Citing "new information," the University of Kentucky plans to try again to convince the NCAA to declare freshman Enes Kanter eligible.
Sometime this week, UK had been expected to appeal an earlier NCAA ruling that declared Kanter permanently ineligible because he played three seasons for a professional team in his native Turkey.
It was unclear whether that hearing took place. But according to NCAA rules, new information cannot be part of the appeals process.
UK issued a joint statement with the NCAA on Friday saying it had asked for permission to submit new information regarding Kanter's eligibility.
Procedures require Kentucky to introduce the new information before the NCAA reinstatement staff, which earlier declared Kanter permanently ineligible.
If the reinstatement staff again declares Kanter ineligible in a reconsideration of the case, Kentucky would then have the right to make the new information part of an appeal hearing. If the NCAA reinstatement staff declares Kanter eligible, there would be no appeals process necessary, and he could begin playing immediately.
In either scenario, a judgment could be expected within two weeks.
UK spokesman DeWayne Peevy said the NCAA did not permit the school to comment on the nature of the new information. Neither the NCAA nor UK would further comment on Kanter's case until a judgment is rendered, the statement said.
Coincidentally or not, Kentucky's statement about new information came two days after the NCAA raised eyebrows by declaring Auburn quarterback Cam Newton eligible.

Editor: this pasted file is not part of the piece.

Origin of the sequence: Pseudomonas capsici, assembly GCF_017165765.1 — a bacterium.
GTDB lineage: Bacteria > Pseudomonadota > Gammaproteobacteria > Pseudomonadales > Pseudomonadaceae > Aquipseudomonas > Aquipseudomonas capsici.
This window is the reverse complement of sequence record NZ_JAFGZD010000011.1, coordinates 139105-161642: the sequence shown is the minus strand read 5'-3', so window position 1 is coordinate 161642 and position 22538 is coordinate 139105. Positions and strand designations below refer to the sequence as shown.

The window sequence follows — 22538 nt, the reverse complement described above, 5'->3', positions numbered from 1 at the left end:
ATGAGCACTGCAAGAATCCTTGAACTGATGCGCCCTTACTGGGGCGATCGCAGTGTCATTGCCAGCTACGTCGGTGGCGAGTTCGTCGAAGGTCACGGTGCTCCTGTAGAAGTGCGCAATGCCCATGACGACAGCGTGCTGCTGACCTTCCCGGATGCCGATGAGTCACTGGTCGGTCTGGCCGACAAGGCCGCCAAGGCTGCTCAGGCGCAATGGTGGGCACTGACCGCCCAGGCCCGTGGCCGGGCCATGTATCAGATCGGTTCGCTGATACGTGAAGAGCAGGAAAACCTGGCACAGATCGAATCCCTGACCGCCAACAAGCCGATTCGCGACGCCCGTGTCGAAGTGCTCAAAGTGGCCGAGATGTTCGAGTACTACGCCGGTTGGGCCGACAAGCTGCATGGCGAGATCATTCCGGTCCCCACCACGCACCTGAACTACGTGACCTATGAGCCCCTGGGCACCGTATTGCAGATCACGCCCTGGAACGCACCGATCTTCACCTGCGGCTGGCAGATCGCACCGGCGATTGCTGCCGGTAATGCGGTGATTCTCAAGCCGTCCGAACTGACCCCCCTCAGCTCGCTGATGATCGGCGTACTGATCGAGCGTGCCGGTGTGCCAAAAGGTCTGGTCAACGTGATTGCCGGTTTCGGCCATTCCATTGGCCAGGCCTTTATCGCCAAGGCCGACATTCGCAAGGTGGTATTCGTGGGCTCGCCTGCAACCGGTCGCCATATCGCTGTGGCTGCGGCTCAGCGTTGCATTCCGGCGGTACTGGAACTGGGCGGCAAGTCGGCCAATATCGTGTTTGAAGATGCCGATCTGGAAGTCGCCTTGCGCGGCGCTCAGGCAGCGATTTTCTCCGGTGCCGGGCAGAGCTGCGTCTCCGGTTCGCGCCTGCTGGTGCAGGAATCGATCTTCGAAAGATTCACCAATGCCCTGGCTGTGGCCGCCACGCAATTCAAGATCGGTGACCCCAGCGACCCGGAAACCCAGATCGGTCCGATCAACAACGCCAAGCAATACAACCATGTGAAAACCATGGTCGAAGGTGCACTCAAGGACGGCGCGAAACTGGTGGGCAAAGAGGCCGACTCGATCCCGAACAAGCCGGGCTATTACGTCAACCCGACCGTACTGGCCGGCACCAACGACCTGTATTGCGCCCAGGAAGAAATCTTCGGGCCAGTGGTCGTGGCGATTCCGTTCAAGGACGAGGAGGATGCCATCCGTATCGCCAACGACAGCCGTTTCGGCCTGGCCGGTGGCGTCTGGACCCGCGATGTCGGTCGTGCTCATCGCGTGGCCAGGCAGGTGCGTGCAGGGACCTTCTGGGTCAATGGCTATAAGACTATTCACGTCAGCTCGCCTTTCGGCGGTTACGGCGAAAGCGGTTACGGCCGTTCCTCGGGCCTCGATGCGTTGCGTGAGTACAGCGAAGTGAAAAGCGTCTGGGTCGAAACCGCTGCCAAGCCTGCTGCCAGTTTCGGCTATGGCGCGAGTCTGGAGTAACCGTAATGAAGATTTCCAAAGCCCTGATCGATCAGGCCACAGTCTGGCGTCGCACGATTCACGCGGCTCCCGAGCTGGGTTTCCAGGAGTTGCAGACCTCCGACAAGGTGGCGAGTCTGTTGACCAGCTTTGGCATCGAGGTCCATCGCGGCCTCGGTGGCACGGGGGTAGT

The NCAA determined that Newton's father worked with an owner of a scouting service to sell the player's services. In declaring Newton eligible, Kevin Lennon, NCAA vice president for academic and membership affairs, said on the organization's Web site, "We must consider the young person's responsibility. Based on the information available to the reinstatement staff at this time, we do not have sufficient evidence that Cam Newton or anyone from Auburn was aware of this activity, which led to his reinstatement."
New NCAA president Mark Emmert issued a statement acknowledging the Newton case created a loophole in the rules that needed to be closed.
"We recognize that many people are outraged at the notion that a parent or anyone else could 'shop around' a student-athlete and there would possibly not be repercussions on the student-athlete's eligibility," he said in a statement on the NCAA Web site. "I'm committed to further clarifying and strengthening our recruiting and amateurism rules so they promote appropriate behavior by students, parents, coaches and third parties. We will work aggressively with our members to amend our bylaws so that this type of behavior is not a part of intercollegiate athletics,"
While that process unfolds, ESPN basketball analyst Jimmy Dykes suggested, Kentucky could argue that Kanter did not participate in any financial arrangements with a professional team in Turkey.
"I would say the Cam Newton situation, from a common-sense standpoint, would add fuel to Kentucky's
case," Dykes said.
Dykes also suggested that Kanter might have turned down a lucrative professional contract to play in this country.
"There's a lot of stuff there in a lot of areas you could build a strong case for Enes Kanter," said Dykes, who also acknowledged that a case could be made that the NCAA was correct in declaring the player permanently ineligible.
The NCAA and UK agreed that Kanter received $33,033 in excess of the permitted "actual and necessary expenses" in his third and final season playing for Fenerbahce Ulker. The Turkish team provided the NCAA with housing and banking records to substantiate the compensation it paid Kanter or his family.
In terms of the impact Kanter can make on Kentucky's team, there is no dispute.
"He's a major difference maker," Dykes said. If the NCAA declares Kanter eligible, Kentucky is "right back to the Elite Eight and championship hunt."